However, it would not be correct to say that rising mortgage debt is a result of Canadians overspending. With stringent stress tests, debt limits for those looking to take on mortgages, and a pretty low level of Canadian mortgage delinquencies, it seems that Canadians are, at least, not taking on too much debt to handle.
In fact, the level of Canadian debt serviceability (the amount of money required to continue making regular debt payments) has actually remained much more stable over the years. Essentially, how much debt a person can hold is determined by how expensive that debt is, and, as debt has gotten cheaper, our level of indebtedness has gone up.
Simply put, our system has been built to encourage people to take on debt. Imagine if you could never take out a mortgage, a car loan, or student loans and could only spend money you had on hand. The reality for most Canadians would be a significant decrease in quality for many areas of life as we have come to rely on our ability to own now and pay later.
With debt, we can have access to many more things that we wouldn't otherwise, and it means that more Canadians are able to go to school or have access to a vehicle, or a home. Without significant changes to the actual underlying economic systems that cause things to cost money, debt is one of the most realistic ways for the average person to have access to our modern conveniences, and in doing so, prosper.
Though there are many cases of people who have been ruined by debt, the vast majority of Canadians who are wise with their debt choices are able to successfully pay off what they owe over time, making debts an effective practice.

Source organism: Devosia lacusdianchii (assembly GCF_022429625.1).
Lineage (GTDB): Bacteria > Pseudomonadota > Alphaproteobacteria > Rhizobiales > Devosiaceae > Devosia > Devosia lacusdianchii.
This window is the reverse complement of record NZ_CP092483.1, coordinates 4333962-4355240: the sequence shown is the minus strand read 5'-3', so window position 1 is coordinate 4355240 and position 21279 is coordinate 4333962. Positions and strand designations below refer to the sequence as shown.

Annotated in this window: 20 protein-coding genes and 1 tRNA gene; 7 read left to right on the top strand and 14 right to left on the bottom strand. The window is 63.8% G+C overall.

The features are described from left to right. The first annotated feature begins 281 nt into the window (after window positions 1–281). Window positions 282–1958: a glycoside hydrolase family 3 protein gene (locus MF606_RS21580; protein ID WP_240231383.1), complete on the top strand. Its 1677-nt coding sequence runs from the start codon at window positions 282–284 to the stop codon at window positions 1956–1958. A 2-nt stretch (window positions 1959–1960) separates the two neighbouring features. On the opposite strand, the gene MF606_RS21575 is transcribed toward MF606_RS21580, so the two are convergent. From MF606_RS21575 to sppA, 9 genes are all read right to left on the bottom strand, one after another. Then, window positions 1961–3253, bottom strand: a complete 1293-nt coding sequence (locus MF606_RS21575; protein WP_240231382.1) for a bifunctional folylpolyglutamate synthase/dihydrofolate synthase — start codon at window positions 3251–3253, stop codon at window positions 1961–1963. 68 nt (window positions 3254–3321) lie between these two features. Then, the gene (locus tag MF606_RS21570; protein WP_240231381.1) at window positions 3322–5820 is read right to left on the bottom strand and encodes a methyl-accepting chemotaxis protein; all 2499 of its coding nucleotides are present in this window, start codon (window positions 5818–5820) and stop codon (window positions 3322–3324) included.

A high level of debt can mean vulnerability for the market. When people have so much of their money devoted to paying debt, any widespread economic shocks could put these payments in delinquency and cause massive damage to our economy.
As mentioned before, despite the high level of mortgage debt that Canadians are taking on, we are remarkably good at keeping the bills paid on time. This means that a situation like the housing market crash seen in the U.S. is far less likely to be able to happen here.
There can be smaller impacts, however. For example, so many Canadians are stretching themselves so close to their debt limits that even smaller impacts like that experienced from an increase in interest rates may be reflected on home prices. It also means that the housing market will be the first target when it comes to reducing Canadian debt. Already there have been widespread calls for regulations to slow market growth and make housing more affordable, which would surely reduce some of the debt burdens on Canadians. However, as of yet, effective measures to address housing affordability are still a political fantasy for most.
Things like the mortgage stress test and debt service ratio limits have been put in place specifically to make sure that Canadians aren't over-leveraging themselves, but there is still much to be done.
On the world stage, Canada is ranked 4th for countries with the highest levels of household debt to income. We come in below Denmark, Norway, and the Netherlands, and above countries like Sweden, France, and Germany. It's not a great place to be, but we are at least in good company.